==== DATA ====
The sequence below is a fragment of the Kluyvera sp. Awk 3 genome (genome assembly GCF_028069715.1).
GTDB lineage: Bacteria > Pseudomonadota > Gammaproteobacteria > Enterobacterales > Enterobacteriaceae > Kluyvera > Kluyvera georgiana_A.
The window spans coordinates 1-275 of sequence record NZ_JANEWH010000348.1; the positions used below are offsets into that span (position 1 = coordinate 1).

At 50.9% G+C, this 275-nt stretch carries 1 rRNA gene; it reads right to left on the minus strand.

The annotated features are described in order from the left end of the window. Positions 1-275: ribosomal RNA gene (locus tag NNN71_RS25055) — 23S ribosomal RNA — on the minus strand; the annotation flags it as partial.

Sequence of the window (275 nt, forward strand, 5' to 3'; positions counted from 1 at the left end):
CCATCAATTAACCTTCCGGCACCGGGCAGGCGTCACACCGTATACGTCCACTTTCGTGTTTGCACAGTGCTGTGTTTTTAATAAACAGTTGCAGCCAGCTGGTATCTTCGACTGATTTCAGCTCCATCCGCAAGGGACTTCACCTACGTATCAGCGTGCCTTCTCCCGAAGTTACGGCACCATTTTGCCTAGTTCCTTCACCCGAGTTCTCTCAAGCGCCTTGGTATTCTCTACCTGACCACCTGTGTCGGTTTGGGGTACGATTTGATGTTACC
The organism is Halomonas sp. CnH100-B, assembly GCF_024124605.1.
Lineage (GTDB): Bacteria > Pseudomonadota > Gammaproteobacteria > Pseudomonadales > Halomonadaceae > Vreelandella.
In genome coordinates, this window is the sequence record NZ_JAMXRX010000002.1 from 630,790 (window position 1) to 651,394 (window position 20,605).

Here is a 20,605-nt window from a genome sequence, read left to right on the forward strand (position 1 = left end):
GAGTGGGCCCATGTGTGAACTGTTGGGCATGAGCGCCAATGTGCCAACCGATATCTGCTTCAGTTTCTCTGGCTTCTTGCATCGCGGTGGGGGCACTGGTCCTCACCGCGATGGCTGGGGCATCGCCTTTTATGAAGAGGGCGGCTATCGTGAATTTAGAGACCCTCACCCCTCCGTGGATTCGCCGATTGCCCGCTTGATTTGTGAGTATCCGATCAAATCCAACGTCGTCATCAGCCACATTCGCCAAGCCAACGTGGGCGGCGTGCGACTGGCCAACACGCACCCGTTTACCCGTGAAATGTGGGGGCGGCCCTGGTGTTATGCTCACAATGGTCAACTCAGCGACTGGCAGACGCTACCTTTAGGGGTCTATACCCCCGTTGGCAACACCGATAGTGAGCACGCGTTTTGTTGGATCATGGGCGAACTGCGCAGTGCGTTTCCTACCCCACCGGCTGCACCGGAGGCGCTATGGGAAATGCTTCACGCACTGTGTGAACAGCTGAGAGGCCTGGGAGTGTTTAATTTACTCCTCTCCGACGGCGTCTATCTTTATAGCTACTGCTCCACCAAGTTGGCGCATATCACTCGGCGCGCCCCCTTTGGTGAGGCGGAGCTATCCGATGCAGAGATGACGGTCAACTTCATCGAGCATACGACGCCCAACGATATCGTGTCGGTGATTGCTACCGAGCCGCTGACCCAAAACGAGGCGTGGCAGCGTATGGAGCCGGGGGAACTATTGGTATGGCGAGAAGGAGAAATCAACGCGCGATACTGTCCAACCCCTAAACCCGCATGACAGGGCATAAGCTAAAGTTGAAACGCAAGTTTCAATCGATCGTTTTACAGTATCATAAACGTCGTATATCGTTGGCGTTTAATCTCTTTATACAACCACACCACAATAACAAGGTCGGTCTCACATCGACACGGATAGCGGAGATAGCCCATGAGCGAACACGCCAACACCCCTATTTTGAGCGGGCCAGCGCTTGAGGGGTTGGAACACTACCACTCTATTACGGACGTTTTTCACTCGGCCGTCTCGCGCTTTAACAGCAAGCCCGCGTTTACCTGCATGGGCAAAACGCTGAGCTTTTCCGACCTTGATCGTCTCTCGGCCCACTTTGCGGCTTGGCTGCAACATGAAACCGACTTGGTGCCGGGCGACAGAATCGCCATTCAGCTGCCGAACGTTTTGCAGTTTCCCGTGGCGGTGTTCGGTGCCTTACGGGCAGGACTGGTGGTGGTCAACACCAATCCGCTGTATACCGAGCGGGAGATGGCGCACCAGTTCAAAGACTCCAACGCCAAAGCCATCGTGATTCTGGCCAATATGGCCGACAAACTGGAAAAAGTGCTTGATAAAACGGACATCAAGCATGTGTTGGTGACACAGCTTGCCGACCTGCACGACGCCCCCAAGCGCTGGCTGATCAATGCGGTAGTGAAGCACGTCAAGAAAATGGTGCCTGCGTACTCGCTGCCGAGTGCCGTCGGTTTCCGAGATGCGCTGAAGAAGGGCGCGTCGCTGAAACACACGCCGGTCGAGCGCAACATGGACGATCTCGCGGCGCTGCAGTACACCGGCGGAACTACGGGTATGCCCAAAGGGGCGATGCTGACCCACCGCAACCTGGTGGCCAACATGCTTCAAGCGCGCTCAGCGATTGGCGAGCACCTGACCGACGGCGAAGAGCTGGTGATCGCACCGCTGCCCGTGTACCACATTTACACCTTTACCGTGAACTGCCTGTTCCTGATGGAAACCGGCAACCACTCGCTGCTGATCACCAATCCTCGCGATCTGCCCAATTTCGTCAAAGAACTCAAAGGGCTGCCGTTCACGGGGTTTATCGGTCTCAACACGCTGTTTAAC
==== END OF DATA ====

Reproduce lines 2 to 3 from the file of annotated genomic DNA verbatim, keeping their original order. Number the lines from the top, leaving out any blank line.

GTDB lineage: Bacteria > Pseudomonadota > Gammaproteobacteria > Enterobacterales > Enterobacteriaceae > Kluyvera > Kluyvera georgiana_A.
The window spans coordinates 1-275 of sequence record NZ_JANEWH010000348.1; the positions used below are offsets into that span (position 1 = coordinate 1).